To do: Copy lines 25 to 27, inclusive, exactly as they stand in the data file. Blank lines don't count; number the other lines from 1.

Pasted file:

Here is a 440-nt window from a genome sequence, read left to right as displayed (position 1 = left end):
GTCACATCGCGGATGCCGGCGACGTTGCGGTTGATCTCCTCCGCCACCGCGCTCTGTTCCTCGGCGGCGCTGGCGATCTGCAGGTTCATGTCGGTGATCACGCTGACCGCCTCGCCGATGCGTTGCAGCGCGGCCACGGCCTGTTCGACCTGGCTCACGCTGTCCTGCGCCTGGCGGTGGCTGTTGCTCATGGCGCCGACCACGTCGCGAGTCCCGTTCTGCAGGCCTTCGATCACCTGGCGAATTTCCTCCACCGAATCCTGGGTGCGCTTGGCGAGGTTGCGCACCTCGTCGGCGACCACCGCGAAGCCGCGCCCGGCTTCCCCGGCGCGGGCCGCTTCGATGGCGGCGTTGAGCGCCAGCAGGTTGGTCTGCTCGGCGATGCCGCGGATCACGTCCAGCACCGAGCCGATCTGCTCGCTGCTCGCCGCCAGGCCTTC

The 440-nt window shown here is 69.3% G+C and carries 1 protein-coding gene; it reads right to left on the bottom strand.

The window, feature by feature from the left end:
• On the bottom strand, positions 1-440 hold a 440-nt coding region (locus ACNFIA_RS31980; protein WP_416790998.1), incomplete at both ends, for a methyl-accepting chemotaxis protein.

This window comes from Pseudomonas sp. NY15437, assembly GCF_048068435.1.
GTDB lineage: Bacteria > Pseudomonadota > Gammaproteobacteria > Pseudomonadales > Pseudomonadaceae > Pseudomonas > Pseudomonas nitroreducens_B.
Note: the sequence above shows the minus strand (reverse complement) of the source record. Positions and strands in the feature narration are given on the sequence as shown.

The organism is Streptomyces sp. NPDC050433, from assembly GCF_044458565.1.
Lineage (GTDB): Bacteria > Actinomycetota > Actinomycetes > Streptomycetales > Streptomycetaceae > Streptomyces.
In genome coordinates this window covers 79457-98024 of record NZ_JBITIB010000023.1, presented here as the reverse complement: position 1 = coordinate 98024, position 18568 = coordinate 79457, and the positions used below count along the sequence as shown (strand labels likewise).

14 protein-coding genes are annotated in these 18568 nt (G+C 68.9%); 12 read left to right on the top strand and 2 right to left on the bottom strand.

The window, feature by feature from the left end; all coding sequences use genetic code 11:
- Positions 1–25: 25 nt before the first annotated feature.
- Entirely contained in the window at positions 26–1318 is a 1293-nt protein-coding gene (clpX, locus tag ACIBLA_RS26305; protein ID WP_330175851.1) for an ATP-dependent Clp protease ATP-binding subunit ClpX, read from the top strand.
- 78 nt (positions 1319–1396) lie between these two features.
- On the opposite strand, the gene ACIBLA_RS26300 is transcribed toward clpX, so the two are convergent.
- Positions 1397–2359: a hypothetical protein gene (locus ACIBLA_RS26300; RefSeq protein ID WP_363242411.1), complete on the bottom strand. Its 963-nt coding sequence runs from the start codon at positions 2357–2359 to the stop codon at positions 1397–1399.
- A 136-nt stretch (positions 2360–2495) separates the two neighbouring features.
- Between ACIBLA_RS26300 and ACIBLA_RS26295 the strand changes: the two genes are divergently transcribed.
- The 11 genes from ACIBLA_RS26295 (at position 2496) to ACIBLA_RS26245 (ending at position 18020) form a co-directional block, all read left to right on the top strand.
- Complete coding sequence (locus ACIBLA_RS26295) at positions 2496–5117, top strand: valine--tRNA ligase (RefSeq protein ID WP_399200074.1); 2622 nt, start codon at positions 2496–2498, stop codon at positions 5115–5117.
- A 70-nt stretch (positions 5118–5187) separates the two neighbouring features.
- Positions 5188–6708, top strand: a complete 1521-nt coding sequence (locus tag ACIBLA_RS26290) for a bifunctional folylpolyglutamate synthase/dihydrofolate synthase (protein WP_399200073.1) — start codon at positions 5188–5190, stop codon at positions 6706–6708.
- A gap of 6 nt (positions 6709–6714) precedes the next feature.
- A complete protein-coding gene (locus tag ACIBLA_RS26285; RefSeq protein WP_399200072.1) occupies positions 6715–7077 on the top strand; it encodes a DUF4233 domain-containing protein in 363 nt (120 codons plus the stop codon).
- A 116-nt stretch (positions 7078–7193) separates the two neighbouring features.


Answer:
- A gap of 6 nt (positions 6709–6714) precedes the next feature.
- A complete protein-coding gene (locus tag ACIBLA_RS26285; RefSeq protein WP_399200072.1) occupies positions 6715–7077 on the top strand; it encodes a DUF4233 domain-containing protein in 363 nt (120 codons plus the stop codon).
- A 116-nt stretch (positions 7078–7193) separates the two neighbouring features.